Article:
AltiVec is back

POWER ARCHITECTURE TODAY Blog: Freescale’s new T-series processor has brought back the AltiVec floating point SIMD instruction set, the heart of many defense and aerospace digital signal processing (DSP) applications for the last two decades. AltiVec, a mainstay of commercial-off-the-shelf (COTS) DSP boards for years, went missing in action for one series of previous devices. A disappearing act that led embedded system users to look for an alternative solution.

They had to because without the floating point engine the compute performance of the devices wasn’t a great match for what many designers needed. For many the alternative to -less was . like Intel’s i4s and i5s, with their built-in floating point units, etc., provided an alternate that delivered the desired performance increase. Switching to an alternative processing architecture isn’t always an attractive approach.

There are still a lot of users producing products with E600 cores and AltiVec. The good news for those who opted to stay with their tried and true , but who might also be desirous of boosting their compute performance, is that the AltiVec they knew and love has returned untransformed. The T-series processors feature the very same AltiVec that was in the E60/E600 cores found in the older 7447As and x48s processors.

That means that designers who have invested much time and money into developing and optimizing their algorithms can now easily perform a technology insertion to boost their compute power. Even better they don’t have to undergo the time consuming, costly, and potentially risky process of re-writing their algorithms from AltiVec instructions to another SMD type of processing engine.

Some designers have spent years developing their application’s particular set of algorithms. Re-writing algorithms and verifying performance can be tricky and time-consuming. Because every engine has its own idiosyncrasies, designers usually have to go through the entire process of re-coding the algorithm and getting it to work properly. All of the work that they’ve already done to tweak their existing algorithms and all the investment they’ve made to figure out which instructions they want to use, is essentially wasted. Also, based on the kind of processing they’re doing, they will have spent much effort to determine the order and method that they want processing to occur and which memory they want to move back and forth.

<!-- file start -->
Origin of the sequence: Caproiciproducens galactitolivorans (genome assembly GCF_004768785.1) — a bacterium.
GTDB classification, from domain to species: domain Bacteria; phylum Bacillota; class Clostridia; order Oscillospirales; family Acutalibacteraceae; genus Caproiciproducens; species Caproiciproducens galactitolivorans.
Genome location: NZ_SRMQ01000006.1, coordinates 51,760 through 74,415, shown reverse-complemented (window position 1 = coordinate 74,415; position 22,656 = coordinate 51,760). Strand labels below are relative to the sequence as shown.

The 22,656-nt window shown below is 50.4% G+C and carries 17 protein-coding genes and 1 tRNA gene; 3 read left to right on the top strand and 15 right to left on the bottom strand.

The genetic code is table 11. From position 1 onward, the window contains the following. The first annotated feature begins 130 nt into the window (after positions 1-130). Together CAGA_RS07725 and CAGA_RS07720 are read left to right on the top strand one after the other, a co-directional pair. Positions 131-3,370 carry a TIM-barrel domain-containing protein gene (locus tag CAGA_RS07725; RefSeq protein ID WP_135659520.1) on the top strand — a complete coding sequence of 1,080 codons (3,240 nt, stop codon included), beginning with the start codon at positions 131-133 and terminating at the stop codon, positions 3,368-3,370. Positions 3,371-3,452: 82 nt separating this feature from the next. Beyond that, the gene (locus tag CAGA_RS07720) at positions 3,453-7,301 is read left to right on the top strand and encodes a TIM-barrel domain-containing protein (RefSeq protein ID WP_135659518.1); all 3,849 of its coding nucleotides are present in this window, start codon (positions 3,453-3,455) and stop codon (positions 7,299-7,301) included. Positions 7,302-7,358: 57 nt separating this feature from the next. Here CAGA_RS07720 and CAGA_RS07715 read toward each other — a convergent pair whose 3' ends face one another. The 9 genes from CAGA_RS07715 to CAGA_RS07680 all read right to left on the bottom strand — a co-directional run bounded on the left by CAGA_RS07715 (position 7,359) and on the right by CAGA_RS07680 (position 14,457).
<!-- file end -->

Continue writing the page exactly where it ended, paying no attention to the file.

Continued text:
With AltiVec’s return, that valuable algorithm that the designer spent years implementing and improving can now be easily re-implemented within Freescale’s newer devices. Now, that doesn’t mean that no programming will be required. The older Power Architecture processor’s instruction sets, the way that data is readied to be pulled into the AltiVec engines, and how the algorithms are executed, will all need to be examined, and will likely need to be changed a bit. But the fact that the algorithms can use the exact same instructions gives the system developer a lot more confidence while significantly lowering their risk when moving legacy code to a new processor.

The good news is that the resulting compute and power benefits of upgrading a legacy Power-Architecture-based design to a T-series can be huge. Consider the processing power of a new T2080 compared to the older 7447A and 7448s with which many old engines were built. In a DSP system, multiple 7447As and 7448s, required 45-50W of power dissipation per board just for the alone, not including other circuitry and memory, and could only run at 1.0 to 1.2 GHz before hitting a power management ceiling. In comparison, the T2080 running at 1.8 GHz is a 20-22 Watt processor. That’s about the same power requirement as a single node on an earlier Power-based VME . A new T2080 VME engine, like Curtiss-Wright’s VME-196 is typically run at 1.2-1.8 GHz.

Granted, while AltiVec has returned unchanged, it’s still not as wide an engine as you find in the Intel 4th and 5th generation products. Intel floating point engines are twice as wide as the 128-bit AltiVec. That means that the T-series of processors, AltiVec can perform four instructions in parallel, since, for single precision, each instruction is 32-bits. The Intel SIMD engine is 256-bits wide, so compared to AltiVec, can execute twice as many instructions at the same clock tick.

For some applications the headache of porting the AltiVec SIMD instructions to Intel SIMD instructions to achieve that performance boost will be worth it. But for many applications, for example, when a designer desires a technology insertion and doesn’t need a terribly large increase in processing power, the task of re-writing the code will pose too high a barrier. What’s more, this type of technology insertion project doesn’t usually come with a large budget for software development. For these users, the T2080 can theoretically deliver about 50 percent more processing power compared to their legacy Power Architecture processor. Now, combine that increased performance with faster memory and lower power and the result is significant benefits that are also easy to implement.